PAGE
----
Thursday, June 3, 2021

an Oasis

 Day 4 in Mexico found us on the border of the desert state of Oaxaca and the more riparian (and tropical) state of Chiapas.  A small mountain-like escarpment shielded a waterfall from much of the sun.  A bottlebrush tree was in bloom and it attracted my eyes too quickly to remember to take a scenery shot.

Just about the first bird I saw was a Rosita's (Rose-bellied) Bunting.

We'd see some in brighter light later in the morning, but we were happy to see this one.  There were a few hummers, including Canivet's Emerald and Green-fronted Hummingbird, but it was too dark to get pics worth posting.

Streak-backed Orioles were working the bottlebrush as well.


They weren't all brilliantly colored.  One was a bird I was looking forward to, Nutting's Flycatcher.  It's one of the myarchids that all look pretty similar, but the inverse Western Kingbird tail pattern separates it from Ash-throated.

Ok back to colorful ones.  It's been a few years since I've seen White-throated Magpie-Jay.


Finally a view of a female White-lored Gnatcatcher; the gray desert gnatcatchers always surprise me after being so used to Blue-Gray.


Sunday, May 23, 2021

Spring warbs

It's rule #7 of the bird blogger bylaws that you must do a spring warbler post! 

This is the first decent portrait I've ever taken of a Cerulean.


Cerulean is actually pretty closely related to Blackburnian, though you wouldn't know it from this angle (now if I had a female sideways the similarities might start showing better).

Last year I did pretty well with Blackpolls, and they were pretty common this year too.

Black-throated Blue is likely on most peoples favorite list (though that's generally a pretty long list).

I thought I was finally learning Blue-headed Vireo's song this year ... but then half the time they would turn out to be Yellow-throateds.  No problems with silent birds.

Aaaaaand the opposite of spring warblers, spring cowbirds, blecccchhh.




Sunday, May 16, 2021

Don't look ... oh wait, Look!

 We all know how challenging the north winds for most of the last 3 weeks have been, so when they relented the day before Birdathon we couldn't help but breathe a sigh of relief.  The day before Birdathon Floral was filled with birds ... but you had to figure out where to look.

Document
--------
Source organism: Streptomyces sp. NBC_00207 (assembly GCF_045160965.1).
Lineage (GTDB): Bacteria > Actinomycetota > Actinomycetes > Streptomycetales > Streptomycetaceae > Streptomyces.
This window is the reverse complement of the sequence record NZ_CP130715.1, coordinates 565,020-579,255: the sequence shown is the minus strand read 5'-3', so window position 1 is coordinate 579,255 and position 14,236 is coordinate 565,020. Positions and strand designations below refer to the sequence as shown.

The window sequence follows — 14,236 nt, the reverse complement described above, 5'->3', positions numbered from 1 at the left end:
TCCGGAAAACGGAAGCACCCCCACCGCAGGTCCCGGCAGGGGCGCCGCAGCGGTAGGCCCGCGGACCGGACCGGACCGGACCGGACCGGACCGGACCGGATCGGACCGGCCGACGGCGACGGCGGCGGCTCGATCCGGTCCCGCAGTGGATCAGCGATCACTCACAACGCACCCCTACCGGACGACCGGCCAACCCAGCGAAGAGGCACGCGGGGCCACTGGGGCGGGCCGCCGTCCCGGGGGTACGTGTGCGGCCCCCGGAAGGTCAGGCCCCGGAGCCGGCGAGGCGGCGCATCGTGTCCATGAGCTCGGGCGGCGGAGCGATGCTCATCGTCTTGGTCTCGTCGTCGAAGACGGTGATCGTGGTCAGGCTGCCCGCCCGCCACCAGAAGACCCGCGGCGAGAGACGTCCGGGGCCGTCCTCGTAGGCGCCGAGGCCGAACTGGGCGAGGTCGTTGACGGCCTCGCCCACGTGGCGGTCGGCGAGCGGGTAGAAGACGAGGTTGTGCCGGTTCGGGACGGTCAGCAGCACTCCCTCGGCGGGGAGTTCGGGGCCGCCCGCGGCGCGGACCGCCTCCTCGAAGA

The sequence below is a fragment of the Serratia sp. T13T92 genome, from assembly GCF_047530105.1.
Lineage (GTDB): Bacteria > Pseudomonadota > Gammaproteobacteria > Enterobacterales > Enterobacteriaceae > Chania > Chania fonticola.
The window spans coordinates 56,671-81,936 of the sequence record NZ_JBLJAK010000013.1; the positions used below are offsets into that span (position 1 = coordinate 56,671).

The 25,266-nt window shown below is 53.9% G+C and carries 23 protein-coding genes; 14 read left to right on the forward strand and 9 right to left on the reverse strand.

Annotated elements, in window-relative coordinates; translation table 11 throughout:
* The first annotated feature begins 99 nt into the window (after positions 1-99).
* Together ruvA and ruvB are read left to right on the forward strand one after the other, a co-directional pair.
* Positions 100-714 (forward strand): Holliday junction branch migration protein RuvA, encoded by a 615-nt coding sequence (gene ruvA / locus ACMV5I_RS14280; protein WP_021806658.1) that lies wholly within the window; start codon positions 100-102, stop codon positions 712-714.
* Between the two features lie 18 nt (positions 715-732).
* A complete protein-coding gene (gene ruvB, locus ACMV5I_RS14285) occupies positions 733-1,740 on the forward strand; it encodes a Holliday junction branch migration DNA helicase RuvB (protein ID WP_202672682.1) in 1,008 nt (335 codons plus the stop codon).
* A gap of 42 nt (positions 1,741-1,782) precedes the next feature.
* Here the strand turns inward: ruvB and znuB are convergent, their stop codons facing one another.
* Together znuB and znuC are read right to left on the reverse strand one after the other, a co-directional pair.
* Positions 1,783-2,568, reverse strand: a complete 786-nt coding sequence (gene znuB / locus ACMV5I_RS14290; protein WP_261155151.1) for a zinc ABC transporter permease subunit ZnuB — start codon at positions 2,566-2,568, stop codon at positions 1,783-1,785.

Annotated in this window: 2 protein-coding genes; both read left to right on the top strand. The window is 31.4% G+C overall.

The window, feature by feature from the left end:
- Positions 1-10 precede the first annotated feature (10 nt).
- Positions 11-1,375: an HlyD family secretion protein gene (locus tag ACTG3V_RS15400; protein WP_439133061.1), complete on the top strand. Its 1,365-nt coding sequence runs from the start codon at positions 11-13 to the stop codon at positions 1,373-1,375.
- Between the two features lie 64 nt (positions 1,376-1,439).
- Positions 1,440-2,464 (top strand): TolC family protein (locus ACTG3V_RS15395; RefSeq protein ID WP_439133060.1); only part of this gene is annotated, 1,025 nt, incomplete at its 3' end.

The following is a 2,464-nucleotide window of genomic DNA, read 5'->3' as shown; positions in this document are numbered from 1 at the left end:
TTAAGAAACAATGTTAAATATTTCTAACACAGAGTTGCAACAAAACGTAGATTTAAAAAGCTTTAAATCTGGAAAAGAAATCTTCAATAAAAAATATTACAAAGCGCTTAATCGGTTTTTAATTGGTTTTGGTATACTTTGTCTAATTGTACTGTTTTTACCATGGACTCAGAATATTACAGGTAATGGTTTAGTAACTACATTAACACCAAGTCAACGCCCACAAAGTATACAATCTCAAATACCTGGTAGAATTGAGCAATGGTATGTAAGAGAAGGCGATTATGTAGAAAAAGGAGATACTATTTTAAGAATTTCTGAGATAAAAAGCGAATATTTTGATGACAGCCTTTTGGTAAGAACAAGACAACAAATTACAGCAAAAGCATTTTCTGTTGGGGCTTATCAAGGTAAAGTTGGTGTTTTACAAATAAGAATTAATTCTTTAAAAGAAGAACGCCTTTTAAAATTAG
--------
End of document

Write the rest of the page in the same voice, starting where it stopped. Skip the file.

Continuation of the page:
First rule of birdathon (OK, it's not the first rule, but work with me here):  Don't look at Catbirds.


On scouting morning, second rule was: Don't look at white-throated sparrows
There were hordes of them, and time spent on them could be better spent on more likely candidates for rarities.  Of course that second night of south winds meant that the White-throats exited stage north and we had to work to find a single one on Birdathon day.  They'd flown! (kinda like the White-eyed Vireo that had been hanging out).

Of course one of the reasons not to look at WT Sparrows was that you needed to home in instead on other birds a person might need.  Like (this year), thrushes.  Up until Birdathon day I'd seen one (!!!) Swainson's Thrush this spring, and zero Gray-cheeks.  So it was a bit of a relief that Gray-cheeked was pretty easy on the big day.

Unlike the White-throats, White-crowns stuck around in decent numbers.

Unlike the warblers which has mostly bailed.  We had to work to find even many of the common ones.

The one bird we didn't have to work for?  Least Bittern.  It's a bird that can't be expected, or really even planned for.  So we were pretty happy when a Least jumped into the scope view as we looked at a Coot at the dump pond.  And we were flabbergasted when we found a second one later in the day (with more bonus moorhens to boot!)

The theme of the day might have been trading birds.  We didn't find a Prairie Warbler ... but a Summer Tanager was pitty-tucking where the Prairie was supposed to be.

Tiscornia gave its frequent contribution of a 3 bird bump.  One of them is almost always RB Merg.  There weren't any mergs ... but both black-backed gulls were present.  I doubt we've ever had both black-backs on Birdathon.



At any rate, it was a very enjoyable day.  While we didn't break any records, I'd had the best sleep the day before that I've had pre-Birdathon in years for which I was very grateful, and no doubt contributed the much more relaxed feel.